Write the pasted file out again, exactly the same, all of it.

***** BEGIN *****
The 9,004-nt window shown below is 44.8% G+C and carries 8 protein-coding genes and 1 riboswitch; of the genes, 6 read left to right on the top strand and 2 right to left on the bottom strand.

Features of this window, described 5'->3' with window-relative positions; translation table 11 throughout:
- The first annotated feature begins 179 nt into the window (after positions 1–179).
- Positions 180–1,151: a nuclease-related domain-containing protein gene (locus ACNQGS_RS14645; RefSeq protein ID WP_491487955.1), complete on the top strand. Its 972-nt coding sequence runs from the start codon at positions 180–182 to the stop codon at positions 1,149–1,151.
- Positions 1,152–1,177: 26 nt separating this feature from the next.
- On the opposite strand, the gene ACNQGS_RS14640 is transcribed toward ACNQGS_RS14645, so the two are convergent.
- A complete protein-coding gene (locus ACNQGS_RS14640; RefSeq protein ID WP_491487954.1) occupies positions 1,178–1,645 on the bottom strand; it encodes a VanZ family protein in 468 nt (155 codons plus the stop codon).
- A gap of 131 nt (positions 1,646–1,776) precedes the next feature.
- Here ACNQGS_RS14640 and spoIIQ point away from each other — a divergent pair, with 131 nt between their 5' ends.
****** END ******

The 9,004-nt window shown below is 44.8% G+C and carries 8 protein-coding genes and 1 riboswitch; of the genes, 6 read left to right on the top strand and 2 right to left on the bottom strand.

Features of this window, described 5'->3' with window-relative positions; translation table 11 throughout:
- The first annotated feature begins 179 nt into the window (after positions 1–179).
- Positions 180–1,151: a nuclease-related domain-containing protein gene (locus ACNQGS_RS14645; RefSeq protein ID WP_491487955.1), complete on the top strand. Its 972-nt coding sequence runs from the start codon at positions 180–182 to the stop codon at positions 1,149–1,151.
- Positions 1,152–1,177: 26 nt separating this feature from the next.
- On the opposite strand, the gene ACNQGS_RS14640 is transcribed toward ACNQGS_RS14645, so the two are convergent.
- A complete protein-coding gene (locus ACNQGS_RS14640; RefSeq protein ID WP_491487954.1) occupies positions 1,178–1,645 on the bottom strand; it encodes a VanZ family protein in 468 nt (155 codons plus the stop codon).
- A gap of 131 nt (positions 1,646–1,776) precedes the next feature.
- Here ACNQGS_RS14640 and spoIIQ point away from each other — a divergent pair, with 131 nt between their 5' ends.